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everything he can to insure that education, health and social services work together to jointly commissioned services that will make sure the much welcome reforms in the children and families bill will be workable on the globe? >> my hon. friend makes a very important point. we do need to get away from the idea of government or even local government operating in sinos with different budgets in different departments not working together. i know representatives lyndon as he does, takes huge steps bringing agencies together and working together in the area of problem families and commend them for the work they do. >> whatever announcements the chancellor makes on pension taxes, and when the government came to power, $1.6 billion, the
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chancellor gives the sheet? >> we inherited a plan to raise four billion pounds from the wealthiest people in terms of taxes and raise that four billion pounds and my right hon. friend will make further announcements in a moment. >> robert smith. >> the northeast of scotland makes a major contribution to the u.k. economy through the offshore oil and gas industry. will the prime minister commit himself to maximizing investments in the industry so we get the maximum number of jobs, energy security and taxation for the future of this country? >> my hon. friend quite rightly speaks up for the industry and everyone who works in it in scotland and i have been incredibly impressed to see the wealth generated by that industry. what we have done on decommissioning and new field allowances has helped to bring certainty and we should keep working on that to make sure we recover as much oil and gas and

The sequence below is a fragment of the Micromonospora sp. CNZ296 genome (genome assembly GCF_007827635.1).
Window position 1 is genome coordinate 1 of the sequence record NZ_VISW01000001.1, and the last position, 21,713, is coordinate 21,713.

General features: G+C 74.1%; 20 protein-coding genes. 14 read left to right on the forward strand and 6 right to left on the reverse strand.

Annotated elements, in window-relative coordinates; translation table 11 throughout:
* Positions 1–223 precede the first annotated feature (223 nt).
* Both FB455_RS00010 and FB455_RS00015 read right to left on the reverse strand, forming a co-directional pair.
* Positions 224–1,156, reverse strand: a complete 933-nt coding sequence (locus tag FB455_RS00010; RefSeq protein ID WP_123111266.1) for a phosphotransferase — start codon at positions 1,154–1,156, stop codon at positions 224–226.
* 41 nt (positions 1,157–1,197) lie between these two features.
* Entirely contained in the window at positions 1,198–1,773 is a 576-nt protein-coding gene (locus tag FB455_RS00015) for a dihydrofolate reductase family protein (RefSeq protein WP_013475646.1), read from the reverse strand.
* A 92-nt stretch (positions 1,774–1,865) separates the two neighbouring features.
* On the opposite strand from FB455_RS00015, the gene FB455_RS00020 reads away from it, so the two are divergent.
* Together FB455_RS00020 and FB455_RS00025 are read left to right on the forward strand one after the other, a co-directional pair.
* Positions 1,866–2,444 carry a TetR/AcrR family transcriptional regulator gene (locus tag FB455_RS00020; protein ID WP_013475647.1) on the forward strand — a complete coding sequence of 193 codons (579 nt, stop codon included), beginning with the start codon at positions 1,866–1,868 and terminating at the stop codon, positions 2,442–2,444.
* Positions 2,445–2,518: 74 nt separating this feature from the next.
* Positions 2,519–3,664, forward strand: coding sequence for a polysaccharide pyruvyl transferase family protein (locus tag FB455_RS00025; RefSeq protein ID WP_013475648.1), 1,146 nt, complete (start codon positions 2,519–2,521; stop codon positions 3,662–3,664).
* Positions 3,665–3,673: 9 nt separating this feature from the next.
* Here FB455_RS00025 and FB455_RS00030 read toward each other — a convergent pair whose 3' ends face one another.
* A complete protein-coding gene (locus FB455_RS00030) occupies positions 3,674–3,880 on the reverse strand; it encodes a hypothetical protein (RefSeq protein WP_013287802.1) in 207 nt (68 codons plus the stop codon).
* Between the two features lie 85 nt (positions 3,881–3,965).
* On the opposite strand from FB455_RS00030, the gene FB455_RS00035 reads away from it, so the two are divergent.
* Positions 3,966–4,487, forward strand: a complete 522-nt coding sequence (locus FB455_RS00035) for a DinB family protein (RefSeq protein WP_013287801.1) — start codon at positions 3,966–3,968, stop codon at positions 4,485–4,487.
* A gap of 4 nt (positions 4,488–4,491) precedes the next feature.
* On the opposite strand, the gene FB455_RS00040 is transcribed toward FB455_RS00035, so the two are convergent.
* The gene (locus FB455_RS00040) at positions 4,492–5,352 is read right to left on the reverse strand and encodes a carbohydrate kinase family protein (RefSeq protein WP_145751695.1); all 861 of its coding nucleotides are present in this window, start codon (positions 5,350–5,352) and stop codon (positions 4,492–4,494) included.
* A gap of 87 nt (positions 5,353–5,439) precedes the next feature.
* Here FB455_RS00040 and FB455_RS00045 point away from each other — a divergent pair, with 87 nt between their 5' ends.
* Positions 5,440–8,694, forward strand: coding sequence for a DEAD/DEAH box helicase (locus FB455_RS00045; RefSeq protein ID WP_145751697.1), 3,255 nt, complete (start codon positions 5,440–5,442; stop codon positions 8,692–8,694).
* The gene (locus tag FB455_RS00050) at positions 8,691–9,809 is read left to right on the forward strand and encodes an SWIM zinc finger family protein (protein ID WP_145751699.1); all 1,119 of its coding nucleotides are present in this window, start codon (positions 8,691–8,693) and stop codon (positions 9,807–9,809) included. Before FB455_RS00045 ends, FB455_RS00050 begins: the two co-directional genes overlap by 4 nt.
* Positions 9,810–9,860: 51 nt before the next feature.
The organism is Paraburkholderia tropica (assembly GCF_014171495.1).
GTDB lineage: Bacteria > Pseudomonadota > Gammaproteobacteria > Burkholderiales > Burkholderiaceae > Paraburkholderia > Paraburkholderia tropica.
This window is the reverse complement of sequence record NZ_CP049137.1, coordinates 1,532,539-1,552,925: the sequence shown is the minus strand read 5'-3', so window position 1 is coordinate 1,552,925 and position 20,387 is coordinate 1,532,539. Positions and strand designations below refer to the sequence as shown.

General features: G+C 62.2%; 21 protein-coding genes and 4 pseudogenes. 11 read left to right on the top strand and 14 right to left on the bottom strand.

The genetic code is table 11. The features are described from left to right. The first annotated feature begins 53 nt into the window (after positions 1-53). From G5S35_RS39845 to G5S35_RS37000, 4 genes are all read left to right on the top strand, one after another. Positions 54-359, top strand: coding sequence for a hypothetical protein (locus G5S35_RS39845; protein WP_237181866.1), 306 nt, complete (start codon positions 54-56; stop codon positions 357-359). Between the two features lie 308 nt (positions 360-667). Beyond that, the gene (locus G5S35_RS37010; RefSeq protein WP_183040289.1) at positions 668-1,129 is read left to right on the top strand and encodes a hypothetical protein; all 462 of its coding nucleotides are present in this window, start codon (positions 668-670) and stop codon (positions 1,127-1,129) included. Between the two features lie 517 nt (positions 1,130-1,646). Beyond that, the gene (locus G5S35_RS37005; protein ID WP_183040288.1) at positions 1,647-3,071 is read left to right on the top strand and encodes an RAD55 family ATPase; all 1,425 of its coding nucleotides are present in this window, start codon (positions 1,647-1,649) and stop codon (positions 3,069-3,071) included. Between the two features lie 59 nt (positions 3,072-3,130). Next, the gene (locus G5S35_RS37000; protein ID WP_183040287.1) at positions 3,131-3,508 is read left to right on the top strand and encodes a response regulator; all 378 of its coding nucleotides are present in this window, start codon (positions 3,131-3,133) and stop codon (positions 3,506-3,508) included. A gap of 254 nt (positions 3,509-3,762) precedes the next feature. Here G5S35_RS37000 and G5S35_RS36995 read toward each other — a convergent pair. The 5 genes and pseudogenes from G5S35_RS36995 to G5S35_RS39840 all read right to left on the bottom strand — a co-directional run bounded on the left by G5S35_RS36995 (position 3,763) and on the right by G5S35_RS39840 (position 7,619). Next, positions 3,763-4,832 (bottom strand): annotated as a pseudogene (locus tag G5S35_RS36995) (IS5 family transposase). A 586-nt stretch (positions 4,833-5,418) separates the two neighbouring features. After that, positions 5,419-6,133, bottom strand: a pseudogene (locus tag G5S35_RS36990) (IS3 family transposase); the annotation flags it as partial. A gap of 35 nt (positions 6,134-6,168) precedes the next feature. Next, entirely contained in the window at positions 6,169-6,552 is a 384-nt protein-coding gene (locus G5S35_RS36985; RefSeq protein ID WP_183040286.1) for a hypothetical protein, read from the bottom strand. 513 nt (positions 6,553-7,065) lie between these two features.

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make the most of this precious national asset. >> 7,000 fewer, long a wait accidents and emergencies and hospitals, the prime minister is cutting the nhs as the deficit rises. will he put that on his poster for the next general election? >> the hon. gentleman was ascribed to the situation in wales where labor has put in place and 8% cuts. let me tell him what is happening in the nhs in england. we have actually got 1,350 extra staff, taken down a number of managers by 6,700, accommodation is right down, the cancer drug fund making sure many people get access to those drugs, waiting time they're down, the number of people waiting a long time is down, the number of people waiting longer than 52 weeks to start treatment is at the lowest
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level since records began. he should be supporting the government in -- instead of cutting the nhs. >> bernard jenkins. >> my right hon. friend recall receiving a visit from number 10 from the peoples of market field specialists schools whose school had become big name sheds kitty, there was so much demand on their site. did he share my delight that the ethics counsel has allocated 8.4 million pounds to a new school? may i thank him for his support for that campaign? >> very grateful to my hon. friend. i am a big supporter of britain's special schools. they provide an absolutely vital service for parents and children who have special needs and quite a huge needs, this government has invested in special schools and doing such a good job. >> mr. speaker, following the